The class base of the electorate had been changing for decades – to Labour’s obvious disadvantage. Not only were there numerically fewer working-class electors. Those who previously supported Labour as a result of enduring class affiliation were more likely to switch parties, the new breed of ‘floating voter’. Private home ownership was replacing council housing, trade union membership was declining, while the industrial towns in Northern England were entering the post-industrial era, eroding long-standing political loyalties. Modernisers in the party feared Labour was wedded to an ‘old-fashioned’ ethos centred on trade union producer interests, while it was predominantly identified with the declining sectors of society – inner-city council estates, the industrial North, benefit claimants, as well as heavy industries, notably mining. That labourist identity was undermining the party’s cause even in 1992.
Meanwhile, Labour lacked intellectually credible economic and social policies. The party remained wedded to the collectivist prospectus of the post-war Keynesian welfare state. Labour’s programme was perceived by floating voters as a concerted attack on affluence. In John Smith’s infamous Shadow Budget, the party promised an increase in child benefit and the state pension, funded by raising National Insurance contributions on higher income earners (a proposal which even the Left-wing MP, Ken Livingstone, decried as a cap on aspiration). The putative tax rise gave invaluable ammunition to the hostile tabloid media, warning voters of the ‘tax bombshell’ to come. The Conservatives thus succeeded in presenting Labour as a threat to the livelihoods and aspirations of millions of Middle England voters.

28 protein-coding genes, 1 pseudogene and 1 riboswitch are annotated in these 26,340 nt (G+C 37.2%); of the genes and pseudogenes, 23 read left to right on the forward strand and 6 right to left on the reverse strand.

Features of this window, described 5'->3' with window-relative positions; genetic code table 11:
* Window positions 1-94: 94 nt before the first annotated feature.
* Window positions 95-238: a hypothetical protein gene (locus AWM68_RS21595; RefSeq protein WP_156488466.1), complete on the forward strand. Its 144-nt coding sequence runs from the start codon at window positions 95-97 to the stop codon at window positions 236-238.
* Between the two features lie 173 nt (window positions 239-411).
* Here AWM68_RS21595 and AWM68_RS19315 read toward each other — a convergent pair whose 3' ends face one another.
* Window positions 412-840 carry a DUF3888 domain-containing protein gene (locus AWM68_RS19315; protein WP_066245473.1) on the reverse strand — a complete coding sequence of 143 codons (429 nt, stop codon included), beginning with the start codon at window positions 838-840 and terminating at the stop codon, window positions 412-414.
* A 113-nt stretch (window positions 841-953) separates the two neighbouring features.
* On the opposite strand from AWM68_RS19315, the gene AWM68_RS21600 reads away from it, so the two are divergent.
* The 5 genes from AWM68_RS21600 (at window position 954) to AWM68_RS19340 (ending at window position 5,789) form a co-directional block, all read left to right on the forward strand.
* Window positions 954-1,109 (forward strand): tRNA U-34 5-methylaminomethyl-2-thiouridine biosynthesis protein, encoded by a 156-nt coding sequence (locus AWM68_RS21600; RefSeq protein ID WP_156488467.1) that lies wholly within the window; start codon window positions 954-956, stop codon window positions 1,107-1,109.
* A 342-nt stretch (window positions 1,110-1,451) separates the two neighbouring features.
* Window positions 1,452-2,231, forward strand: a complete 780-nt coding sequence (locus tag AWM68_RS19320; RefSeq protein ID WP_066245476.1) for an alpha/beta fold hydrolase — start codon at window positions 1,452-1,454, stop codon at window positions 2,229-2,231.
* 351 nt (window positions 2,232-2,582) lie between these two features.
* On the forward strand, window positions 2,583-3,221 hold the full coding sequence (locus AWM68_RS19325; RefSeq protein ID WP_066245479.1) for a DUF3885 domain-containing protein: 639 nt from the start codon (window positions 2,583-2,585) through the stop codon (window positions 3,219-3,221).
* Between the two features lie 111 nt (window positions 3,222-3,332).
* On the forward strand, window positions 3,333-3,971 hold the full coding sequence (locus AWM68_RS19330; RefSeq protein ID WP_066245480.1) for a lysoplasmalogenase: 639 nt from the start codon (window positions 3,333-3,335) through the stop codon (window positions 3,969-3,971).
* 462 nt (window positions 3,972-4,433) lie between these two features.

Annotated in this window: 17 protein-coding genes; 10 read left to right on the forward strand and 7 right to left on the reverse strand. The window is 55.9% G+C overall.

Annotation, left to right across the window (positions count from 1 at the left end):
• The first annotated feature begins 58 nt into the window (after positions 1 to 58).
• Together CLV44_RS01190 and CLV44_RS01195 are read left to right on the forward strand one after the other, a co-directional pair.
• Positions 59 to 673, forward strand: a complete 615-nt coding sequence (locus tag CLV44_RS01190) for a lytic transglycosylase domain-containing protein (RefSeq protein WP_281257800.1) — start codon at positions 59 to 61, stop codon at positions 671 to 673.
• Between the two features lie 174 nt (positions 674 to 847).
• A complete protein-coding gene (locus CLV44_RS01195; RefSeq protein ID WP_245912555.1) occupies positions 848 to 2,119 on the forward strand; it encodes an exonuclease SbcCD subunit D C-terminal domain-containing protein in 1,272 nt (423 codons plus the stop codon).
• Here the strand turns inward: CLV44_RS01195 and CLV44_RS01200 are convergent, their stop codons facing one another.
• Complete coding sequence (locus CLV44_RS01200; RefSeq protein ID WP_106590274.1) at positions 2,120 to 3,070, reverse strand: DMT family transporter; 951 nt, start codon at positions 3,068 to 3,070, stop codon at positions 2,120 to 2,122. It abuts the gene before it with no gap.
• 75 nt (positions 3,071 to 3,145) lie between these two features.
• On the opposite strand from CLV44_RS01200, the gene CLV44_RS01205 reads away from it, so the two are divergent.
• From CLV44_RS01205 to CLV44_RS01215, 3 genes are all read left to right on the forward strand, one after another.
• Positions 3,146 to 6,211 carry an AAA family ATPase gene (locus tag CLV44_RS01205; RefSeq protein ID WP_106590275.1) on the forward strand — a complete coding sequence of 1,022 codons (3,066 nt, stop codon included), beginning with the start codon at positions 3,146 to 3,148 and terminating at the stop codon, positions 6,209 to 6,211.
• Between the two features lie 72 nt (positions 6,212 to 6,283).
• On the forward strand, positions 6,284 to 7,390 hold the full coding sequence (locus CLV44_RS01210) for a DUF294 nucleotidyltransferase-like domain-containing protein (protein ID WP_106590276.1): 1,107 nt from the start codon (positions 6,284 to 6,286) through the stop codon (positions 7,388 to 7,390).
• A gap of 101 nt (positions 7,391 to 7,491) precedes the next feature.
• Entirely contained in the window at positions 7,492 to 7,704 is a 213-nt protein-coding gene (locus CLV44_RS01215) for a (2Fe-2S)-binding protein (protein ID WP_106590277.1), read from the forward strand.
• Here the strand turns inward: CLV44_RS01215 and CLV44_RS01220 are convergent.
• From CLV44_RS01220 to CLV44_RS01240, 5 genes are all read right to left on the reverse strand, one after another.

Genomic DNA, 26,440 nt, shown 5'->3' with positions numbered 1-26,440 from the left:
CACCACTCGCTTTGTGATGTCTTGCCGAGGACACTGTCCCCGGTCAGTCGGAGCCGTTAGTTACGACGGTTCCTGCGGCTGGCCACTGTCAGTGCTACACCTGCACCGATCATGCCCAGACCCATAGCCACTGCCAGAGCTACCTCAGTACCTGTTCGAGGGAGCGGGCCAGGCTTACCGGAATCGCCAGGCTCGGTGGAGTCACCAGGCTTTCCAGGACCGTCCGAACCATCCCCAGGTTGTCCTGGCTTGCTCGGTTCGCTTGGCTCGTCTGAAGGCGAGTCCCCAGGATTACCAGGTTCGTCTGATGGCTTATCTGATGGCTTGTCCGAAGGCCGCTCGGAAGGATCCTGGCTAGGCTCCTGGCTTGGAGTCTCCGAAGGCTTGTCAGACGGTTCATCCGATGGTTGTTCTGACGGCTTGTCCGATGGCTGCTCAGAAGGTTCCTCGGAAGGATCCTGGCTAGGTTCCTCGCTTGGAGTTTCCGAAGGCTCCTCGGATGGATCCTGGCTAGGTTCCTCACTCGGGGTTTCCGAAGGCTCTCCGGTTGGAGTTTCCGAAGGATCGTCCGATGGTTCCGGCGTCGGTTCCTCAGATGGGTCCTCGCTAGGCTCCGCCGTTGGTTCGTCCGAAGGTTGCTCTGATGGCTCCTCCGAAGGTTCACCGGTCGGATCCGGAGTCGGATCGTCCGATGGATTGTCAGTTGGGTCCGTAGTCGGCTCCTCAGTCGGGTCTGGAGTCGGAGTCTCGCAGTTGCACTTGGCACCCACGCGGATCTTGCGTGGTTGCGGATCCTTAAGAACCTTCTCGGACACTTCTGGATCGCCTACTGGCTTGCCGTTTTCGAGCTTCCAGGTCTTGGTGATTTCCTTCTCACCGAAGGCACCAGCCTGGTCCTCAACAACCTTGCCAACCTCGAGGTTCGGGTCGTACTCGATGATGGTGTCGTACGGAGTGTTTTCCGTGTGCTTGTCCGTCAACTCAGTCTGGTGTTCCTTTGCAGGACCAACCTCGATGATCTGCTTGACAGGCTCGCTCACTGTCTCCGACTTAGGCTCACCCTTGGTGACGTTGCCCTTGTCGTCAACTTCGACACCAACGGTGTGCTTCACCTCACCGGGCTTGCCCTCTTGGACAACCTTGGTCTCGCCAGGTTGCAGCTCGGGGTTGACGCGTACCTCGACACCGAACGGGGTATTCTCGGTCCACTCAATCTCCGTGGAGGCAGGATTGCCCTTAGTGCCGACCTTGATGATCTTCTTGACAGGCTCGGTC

Thirty years on, the events of 1992 scarcely provide clear-cut lessons for the current leadership. Nevertheless, the experience should focus minds, since it demonstrates that the unpopularity of an incompetent Conservative incumbent is insufficient to secure victory, particularly if voters do not trust Labour’s instincts on taxation and public spending.
More fundamentally, 1992 serves as a reminder that general elections in Britain are not determined by a swing of the electoral pendulum in which eventually it will be ‘Labour’s turn’. On the contrary, if voters fear the party will make a mess in power, they will not elect it.
As such, Labour must purge itself of comforting illusions. Yes, it has made tentative progress under its leader, Sir Keir Starmer, fighting its way back to the political mainstream. Yet the party is still some way from building a winning coalition of voters. Hopes abound that the so-called ‘Red Wall’ Northern and Midlands seats lost to Boris Johnson in 2019 will return as voters react angrily to the cost of living crisis and perceived Conservative mismanagement leading to the highest tax burden since World War Two.
But the breed of new working and middle-class voters populating these constituencies will eye the prospect of a Labour government warily if they do not fundamentally trust the party to manage the economy and realise their aspirations. As in 1992, if an alternative government poses an existential threat to their increasingly precarious personal prosperity, those voters will not hesitate to opt for ‘safety first’.
For more on Labour history, and how it informs politics today, see Building the Foundations for Labour’s Future by Nathan Yeowell.